I saw red again last night.
Many of you did, too. You stayed up until the wee hours to stand in the cold night air and stare into the sky. Well, some who are not so adventurous took an easier path and set alarm clocks for 2:00 AM and clambered out of beds to peek out their windows for a few moments before slipping between the covers again.
But you saw the red, didn’t you?
I was reminded it was during this very week only a year ago–this week that we who are followers of Christ call Holy Week–that we saw red of a different sort. It was a week of acrimony, loud with the shouts of anger and accusation between brothers, between friends. Red was everywhere as one side of the argument made their positions clear with symbols which they considered vital to their message. Others took offense. It was an ugly week, and felt not holy at all.
I thought of that, as I stood under the frigid sky last night, anticipating the red that I would see. I wasn’t prepared for the message which would be written in the heavens for all to read. Well, perhaps not many saw what I did. Oh, the images they saw would have been no different, but their significance might have varied a bit in the mind of the observers.
The day had been cloudy and overcast, a dreary, dim span of hours. But as the night approached, the clouds blew away, the whole expanse of the sky above was revealed and the full moon arose towards the south in the eastern sky.
It was a brilliant white, its rays almost piercing the sight.
As the dazzling lunar orb swung in its circuit across the sky to the west, almost it appeared that the astronomers had missed the date. There was no dimming of the brightness, no sign of anything out of the ordinary that was to come. Nothing, that is, except for a few fools who stood in the dark and cold waiting for what they believed with a certainty was to come.
And then it happened.
A shadow fell across the eastern sector of the huge, round body. Seemingly, within minutes (it was longer, I know) the whole of the moon was in darkness, eaten up by that same shadow, which consumed it from east to west.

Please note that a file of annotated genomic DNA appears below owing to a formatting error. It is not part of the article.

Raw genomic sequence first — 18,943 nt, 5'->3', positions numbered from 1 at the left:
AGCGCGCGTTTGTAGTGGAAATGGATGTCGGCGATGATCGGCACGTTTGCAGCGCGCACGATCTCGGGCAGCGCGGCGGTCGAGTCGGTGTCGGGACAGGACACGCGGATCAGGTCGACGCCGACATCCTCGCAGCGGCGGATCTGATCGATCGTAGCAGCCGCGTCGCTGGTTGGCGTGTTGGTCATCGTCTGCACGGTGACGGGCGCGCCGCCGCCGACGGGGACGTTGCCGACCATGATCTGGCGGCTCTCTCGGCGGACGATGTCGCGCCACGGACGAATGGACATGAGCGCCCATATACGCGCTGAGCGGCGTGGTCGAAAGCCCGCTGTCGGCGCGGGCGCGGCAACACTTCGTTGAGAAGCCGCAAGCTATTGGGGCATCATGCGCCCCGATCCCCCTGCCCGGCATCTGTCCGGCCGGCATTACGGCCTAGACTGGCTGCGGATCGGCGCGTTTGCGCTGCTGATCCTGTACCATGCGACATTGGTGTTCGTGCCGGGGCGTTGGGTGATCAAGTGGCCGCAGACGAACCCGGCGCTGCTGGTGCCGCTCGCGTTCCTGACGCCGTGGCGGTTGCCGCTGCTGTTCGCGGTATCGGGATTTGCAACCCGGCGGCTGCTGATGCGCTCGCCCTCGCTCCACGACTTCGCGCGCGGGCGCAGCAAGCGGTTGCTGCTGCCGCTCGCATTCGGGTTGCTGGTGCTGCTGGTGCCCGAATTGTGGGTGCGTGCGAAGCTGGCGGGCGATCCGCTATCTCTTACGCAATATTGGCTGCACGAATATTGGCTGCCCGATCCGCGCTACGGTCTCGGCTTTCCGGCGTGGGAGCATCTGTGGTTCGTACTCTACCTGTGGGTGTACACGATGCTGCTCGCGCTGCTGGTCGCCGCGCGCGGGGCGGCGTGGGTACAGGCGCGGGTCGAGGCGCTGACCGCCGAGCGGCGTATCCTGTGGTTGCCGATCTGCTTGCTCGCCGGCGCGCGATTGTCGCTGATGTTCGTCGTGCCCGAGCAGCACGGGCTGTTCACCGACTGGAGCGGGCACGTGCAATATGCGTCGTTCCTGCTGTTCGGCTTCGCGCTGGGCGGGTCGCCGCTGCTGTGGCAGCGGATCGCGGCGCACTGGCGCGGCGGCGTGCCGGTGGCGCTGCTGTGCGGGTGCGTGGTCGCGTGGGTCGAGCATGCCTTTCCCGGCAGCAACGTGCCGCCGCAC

Before long, where moments before one had seen the radiant reflection of light from the surface, all was black. That was it–black.
Not red. Black.
They had been wrong. This was no Blood Moon. There was no red to be seen. Just blackness, nothing more.
To one who had not dressed appropriately for the cold night, the wait seemed interminable. Would the scene never change? Was the anticipation for nothing? This was it? A black shadow?
|Photo: Jeannean Ryman|
No. The watchers were not to be disappointed. It was not long, a matter of minutes, until the shadow of blackness was replaced with a slight reddish glow. That glow grew and spread until all the surface of the once bright white, then dark black, moon had turned to a blood red.
If the empty blackness of the lunar eclipse had made the blood run cold, standing there in the frigid darkness the luminescent glow of the moon bathed in red made chills run up the back. I have written before of moments to be collected and saved in the memory.
This is one of those.
I won’t drag on through the rest of the event, but I do want you to consider, briefly, the sequence that ensued to return the moon to its accustomed state.